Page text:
At first glance, the plumage of some birds may appear dull and unattractive, but close inspection will reveal a myriad of tones and shades, every nuance a subtle blend of iridescence , especially when viewed highlighted in low winter sunshine.

Into this category can be placed the starling. A basic shiny black, its plumage is shot with purple and green, speckled with multi coloured yellow spots.

Even the carrion crow with glossy black plumage reflects green and purple  in certain lights.

Another shining example is the cormorant. The photo depicts one along the Kingston towpath, wings outstretched to dry and assist digestion, with striking burnished metallic greenish-bronze feathers, not black as they usually appear.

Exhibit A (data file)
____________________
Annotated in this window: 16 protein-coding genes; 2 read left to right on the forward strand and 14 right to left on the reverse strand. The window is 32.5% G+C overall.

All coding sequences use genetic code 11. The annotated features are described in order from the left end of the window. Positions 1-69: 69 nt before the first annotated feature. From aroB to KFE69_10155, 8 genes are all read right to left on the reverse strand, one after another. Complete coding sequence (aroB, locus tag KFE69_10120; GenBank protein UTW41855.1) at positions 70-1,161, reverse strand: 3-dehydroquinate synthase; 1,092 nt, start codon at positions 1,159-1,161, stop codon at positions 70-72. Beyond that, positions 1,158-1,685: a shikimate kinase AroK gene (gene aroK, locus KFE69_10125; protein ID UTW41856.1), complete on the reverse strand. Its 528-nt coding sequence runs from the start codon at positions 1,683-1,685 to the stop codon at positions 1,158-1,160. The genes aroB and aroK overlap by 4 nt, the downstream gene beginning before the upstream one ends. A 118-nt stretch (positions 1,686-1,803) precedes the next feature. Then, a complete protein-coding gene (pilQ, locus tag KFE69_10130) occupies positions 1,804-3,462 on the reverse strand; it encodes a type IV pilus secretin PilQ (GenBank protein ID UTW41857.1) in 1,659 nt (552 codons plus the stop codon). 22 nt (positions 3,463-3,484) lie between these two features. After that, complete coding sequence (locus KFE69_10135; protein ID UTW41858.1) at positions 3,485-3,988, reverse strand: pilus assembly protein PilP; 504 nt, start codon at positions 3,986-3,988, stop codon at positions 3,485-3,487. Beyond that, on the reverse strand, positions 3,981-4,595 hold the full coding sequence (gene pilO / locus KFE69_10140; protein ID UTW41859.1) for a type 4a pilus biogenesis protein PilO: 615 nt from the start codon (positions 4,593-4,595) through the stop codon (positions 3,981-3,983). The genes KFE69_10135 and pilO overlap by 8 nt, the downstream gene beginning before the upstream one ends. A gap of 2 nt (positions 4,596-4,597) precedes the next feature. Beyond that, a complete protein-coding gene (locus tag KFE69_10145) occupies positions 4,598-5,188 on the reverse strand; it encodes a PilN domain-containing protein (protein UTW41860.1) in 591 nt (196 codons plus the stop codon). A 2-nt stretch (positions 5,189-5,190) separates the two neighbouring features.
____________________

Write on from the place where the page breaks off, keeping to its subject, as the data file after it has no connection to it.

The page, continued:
Anglers despise the cormorant complaining that the birds can rapidly deplete fish stocks. Of course, fish is their staple diet but what about herons, great crested grebes, kingfishers and in summer, common terns patrolling the river and diving on small fry swimming just below the surface? Then there are voracious underwater predators such as pike and perch both of which feed mainly on fish/ So, the cormorant comes under some harsh and unfair criticism because of its lifestyle but its rather primitive pterodactyl - like appearance is deceptively beautiful as the photo shows.